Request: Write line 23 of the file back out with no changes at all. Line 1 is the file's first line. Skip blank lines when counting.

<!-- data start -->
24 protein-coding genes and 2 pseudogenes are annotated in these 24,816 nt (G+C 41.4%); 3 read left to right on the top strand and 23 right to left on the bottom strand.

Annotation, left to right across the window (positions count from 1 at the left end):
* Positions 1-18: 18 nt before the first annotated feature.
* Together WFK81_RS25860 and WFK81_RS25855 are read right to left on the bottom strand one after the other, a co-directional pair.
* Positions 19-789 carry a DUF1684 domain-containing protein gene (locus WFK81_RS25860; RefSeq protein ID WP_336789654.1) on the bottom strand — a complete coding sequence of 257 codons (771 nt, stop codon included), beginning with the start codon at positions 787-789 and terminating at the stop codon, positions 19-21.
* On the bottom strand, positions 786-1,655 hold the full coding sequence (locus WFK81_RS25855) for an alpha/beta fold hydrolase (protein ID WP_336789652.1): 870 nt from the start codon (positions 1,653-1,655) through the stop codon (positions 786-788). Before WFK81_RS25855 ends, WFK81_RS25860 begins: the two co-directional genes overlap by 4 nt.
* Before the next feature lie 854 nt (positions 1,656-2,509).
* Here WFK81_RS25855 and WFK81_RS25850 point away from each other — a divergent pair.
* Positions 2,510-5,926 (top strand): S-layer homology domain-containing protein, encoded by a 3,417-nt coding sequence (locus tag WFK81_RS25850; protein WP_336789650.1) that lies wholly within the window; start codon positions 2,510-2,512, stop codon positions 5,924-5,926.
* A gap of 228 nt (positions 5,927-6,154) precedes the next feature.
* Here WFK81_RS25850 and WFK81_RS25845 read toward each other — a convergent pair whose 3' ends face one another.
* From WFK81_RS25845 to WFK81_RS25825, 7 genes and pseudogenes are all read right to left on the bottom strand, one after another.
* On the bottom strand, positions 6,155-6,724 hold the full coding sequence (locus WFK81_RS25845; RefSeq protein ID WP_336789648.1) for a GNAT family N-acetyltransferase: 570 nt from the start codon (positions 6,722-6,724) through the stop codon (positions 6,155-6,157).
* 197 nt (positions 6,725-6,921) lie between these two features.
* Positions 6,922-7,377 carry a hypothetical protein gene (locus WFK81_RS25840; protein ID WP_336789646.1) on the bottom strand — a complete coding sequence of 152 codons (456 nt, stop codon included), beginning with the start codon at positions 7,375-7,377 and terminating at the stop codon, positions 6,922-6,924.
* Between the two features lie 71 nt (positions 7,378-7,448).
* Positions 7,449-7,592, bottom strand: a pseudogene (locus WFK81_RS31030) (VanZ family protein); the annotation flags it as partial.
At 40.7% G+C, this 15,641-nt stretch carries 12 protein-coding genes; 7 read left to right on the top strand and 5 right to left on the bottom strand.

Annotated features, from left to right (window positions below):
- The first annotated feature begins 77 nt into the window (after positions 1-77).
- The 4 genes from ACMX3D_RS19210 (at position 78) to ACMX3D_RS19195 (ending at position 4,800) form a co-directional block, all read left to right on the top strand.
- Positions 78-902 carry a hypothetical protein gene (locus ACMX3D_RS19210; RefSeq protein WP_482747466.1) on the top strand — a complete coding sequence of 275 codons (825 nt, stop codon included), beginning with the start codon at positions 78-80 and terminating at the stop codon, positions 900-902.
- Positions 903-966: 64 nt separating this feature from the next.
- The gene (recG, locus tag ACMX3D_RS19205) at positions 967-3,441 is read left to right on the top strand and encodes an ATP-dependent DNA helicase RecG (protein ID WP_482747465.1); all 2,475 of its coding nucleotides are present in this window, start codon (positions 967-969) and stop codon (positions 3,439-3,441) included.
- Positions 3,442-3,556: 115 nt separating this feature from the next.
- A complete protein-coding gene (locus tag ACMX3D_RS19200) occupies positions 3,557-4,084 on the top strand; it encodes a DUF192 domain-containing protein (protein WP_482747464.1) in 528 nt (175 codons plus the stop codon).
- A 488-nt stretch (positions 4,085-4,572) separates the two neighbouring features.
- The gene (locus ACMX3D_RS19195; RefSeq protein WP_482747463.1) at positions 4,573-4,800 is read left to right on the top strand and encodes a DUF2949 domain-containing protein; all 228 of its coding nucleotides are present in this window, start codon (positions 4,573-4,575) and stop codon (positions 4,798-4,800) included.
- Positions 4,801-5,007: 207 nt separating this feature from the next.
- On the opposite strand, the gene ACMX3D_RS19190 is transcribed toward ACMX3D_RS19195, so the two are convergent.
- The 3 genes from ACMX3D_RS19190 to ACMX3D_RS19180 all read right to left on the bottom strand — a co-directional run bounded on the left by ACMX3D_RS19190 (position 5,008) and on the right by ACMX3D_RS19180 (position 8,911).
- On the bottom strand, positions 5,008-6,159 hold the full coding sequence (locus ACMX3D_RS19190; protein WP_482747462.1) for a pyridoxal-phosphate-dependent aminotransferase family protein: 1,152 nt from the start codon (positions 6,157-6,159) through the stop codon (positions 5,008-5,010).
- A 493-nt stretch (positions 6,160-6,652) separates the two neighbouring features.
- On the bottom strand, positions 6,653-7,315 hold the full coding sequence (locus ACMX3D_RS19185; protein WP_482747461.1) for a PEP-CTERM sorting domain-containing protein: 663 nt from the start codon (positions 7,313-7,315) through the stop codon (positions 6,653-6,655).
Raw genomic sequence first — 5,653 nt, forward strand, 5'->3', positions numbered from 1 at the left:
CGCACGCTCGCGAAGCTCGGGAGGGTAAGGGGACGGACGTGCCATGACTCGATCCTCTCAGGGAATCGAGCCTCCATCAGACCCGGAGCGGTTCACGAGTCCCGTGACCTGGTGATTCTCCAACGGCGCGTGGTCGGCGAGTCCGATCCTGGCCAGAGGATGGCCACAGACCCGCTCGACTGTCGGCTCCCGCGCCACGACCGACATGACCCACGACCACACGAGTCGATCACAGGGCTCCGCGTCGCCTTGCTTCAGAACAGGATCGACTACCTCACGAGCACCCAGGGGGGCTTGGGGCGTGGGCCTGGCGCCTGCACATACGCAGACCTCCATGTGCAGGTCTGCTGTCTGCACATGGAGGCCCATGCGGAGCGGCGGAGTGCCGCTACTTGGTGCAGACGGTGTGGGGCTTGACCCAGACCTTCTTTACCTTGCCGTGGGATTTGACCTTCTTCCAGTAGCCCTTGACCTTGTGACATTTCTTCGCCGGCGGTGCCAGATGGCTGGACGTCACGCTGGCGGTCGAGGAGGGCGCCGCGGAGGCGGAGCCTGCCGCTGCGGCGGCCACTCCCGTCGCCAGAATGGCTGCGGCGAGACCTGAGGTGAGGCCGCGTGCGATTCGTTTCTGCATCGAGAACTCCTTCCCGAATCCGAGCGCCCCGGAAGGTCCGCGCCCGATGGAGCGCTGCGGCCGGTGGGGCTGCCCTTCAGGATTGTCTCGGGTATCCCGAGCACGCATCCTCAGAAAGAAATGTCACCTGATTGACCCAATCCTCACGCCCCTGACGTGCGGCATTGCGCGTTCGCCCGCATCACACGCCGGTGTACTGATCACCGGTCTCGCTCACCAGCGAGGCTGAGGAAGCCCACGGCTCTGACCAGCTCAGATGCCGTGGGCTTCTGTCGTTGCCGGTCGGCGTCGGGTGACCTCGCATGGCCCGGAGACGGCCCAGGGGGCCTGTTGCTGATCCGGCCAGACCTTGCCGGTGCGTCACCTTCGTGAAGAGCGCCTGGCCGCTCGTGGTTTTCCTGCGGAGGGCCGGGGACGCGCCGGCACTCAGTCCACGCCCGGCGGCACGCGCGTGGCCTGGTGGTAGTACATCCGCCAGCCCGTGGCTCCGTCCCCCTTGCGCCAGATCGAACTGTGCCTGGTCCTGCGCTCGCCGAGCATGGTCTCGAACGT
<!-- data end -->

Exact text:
- Positions 903-966: 64 nt separating this feature from the next.